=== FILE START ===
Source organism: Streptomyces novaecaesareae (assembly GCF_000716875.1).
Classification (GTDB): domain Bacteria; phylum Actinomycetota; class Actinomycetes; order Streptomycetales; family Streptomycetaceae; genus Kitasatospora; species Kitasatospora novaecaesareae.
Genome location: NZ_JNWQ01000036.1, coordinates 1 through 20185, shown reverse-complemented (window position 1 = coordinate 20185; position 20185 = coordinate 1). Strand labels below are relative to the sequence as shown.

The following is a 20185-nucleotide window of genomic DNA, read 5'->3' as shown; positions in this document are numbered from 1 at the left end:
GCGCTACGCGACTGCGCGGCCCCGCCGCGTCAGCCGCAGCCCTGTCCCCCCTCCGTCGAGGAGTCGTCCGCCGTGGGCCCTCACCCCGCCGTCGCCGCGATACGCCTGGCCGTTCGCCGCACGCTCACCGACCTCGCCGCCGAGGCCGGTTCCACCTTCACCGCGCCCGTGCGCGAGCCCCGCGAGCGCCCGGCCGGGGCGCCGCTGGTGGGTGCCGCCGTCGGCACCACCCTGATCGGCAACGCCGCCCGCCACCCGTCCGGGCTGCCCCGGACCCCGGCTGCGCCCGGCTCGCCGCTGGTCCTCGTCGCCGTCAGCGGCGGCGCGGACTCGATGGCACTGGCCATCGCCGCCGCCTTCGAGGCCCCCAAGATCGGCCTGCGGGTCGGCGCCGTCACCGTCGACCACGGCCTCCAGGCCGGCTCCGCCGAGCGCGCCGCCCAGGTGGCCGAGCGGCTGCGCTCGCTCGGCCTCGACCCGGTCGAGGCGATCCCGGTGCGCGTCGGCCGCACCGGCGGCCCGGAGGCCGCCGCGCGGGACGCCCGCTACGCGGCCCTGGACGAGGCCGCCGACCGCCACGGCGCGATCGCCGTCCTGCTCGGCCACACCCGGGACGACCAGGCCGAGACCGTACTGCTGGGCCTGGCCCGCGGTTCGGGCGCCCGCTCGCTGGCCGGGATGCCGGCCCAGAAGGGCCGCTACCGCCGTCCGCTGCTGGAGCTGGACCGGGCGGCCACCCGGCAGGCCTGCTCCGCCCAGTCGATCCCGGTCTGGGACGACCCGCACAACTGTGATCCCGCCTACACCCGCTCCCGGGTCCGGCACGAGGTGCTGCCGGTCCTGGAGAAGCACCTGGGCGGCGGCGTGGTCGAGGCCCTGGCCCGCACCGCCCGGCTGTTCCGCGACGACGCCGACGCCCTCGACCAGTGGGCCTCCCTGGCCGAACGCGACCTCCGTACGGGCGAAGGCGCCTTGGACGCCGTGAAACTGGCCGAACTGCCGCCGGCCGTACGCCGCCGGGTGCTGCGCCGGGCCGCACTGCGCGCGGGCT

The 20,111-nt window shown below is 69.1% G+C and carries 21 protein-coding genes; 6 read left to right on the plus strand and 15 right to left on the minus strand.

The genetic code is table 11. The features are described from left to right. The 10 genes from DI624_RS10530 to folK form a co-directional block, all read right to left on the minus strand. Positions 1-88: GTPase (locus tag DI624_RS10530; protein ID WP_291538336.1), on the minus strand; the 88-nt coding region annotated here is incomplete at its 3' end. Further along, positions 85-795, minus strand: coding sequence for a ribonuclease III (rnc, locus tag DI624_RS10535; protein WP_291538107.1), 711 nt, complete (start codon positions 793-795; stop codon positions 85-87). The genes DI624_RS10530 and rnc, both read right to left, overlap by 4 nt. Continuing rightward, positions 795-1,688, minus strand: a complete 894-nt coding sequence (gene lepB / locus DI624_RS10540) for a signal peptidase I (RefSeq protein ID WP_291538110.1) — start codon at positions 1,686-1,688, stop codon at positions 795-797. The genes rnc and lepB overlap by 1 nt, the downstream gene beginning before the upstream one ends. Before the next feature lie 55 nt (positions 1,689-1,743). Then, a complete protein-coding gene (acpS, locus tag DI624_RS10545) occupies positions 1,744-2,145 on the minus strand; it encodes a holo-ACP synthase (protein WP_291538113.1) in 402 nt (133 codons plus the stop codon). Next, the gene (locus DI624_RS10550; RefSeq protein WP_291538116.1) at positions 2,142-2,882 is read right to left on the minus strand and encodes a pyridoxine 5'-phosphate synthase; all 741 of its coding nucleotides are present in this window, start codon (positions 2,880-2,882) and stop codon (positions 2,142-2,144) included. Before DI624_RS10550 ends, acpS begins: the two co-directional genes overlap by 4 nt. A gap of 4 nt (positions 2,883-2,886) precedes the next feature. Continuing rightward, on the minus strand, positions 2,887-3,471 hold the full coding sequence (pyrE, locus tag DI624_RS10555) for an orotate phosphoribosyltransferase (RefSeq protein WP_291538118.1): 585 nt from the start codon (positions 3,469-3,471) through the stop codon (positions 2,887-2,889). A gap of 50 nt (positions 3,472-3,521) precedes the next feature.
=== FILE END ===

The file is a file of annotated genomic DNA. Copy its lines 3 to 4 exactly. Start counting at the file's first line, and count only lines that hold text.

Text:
Genome location: NZ_JNWQ01000036.1, coordinates 1 through 20185, shown reverse-complemented (window position 1 = coordinate 20185; position 20185 = coordinate 1). Strand labels below are relative to the sequence as shown.

The following is a 20185-nucleotide window of genomic DNA, read 5'->3' as shown; positions in this document are numbered from 1 at the left end: